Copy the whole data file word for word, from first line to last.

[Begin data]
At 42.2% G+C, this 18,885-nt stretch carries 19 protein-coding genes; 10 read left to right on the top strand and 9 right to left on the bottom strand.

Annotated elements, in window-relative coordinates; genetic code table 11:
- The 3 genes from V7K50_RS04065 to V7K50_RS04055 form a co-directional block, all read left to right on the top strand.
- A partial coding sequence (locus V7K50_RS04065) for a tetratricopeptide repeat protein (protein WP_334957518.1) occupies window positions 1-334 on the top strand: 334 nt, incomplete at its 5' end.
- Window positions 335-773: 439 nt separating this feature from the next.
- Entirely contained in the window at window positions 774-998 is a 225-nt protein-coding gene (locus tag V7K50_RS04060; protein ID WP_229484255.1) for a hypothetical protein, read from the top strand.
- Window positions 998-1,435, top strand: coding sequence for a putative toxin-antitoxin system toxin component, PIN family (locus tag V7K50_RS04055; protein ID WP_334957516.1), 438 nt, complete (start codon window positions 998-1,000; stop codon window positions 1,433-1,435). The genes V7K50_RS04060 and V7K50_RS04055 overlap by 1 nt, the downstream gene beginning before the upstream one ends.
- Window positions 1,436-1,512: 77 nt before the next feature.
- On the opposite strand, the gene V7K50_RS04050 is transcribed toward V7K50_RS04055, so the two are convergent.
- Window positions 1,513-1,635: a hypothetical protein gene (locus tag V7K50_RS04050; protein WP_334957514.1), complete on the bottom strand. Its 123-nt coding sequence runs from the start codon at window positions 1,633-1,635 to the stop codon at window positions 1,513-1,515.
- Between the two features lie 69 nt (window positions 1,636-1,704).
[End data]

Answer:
At 42.2% G+C, this 18,885-nt stretch carries 19 protein-coding genes; 10 read left to right on the top strand and 9 right to left on the bottom strand.

Annotated elements, in window-relative coordinates; genetic code table 11:
- The 3 genes from V7K50_RS04065 to V7K50_RS04055 form a co-directional block, all read left to right on the top strand.
- A partial coding sequence (locus V7K50_RS04065) for a tetratricopeptide repeat protein (protein WP_334957518.1) occupies window positions 1-334 on the top strand: 334 nt, incomplete at its 5' end.
- Window positions 335-773: 439 nt separating this feature from the next.
- Entirely contained in the window at window positions 774-998 is a 225-nt protein-coding gene (locus tag V7K50_RS04060; protein ID WP_229484255.1) for a hypothetical protein, read from the top strand.
- Window positions 998-1,435, top strand: coding sequence for a putative toxin-antitoxin system toxin component, PIN family (locus tag V7K50_RS04055; protein ID WP_334957516.1), 438 nt, complete (start codon window positions 998-1,000; stop codon window positions 1,433-1,435). The genes V7K50_RS04060 and V7K50_RS04055 overlap by 1 nt, the downstream gene beginning before the upstream one ends.
- Window positions 1,436-1,512: 77 nt before the next feature.
- On the opposite strand, the gene V7K50_RS04050 is transcribed toward V7K50_RS04055, so the two are convergent.
- Window positions 1,513-1,635: a hypothetical protein gene (locus tag V7K50_RS04050; protein WP_334957514.1), complete on the bottom strand. Its 123-nt coding sequence runs from the start codon at window positions 1,633-1,635 to the stop codon at window positions 1,513-1,515.
- Between the two features lie 69 nt (window positions 1,636-1,704).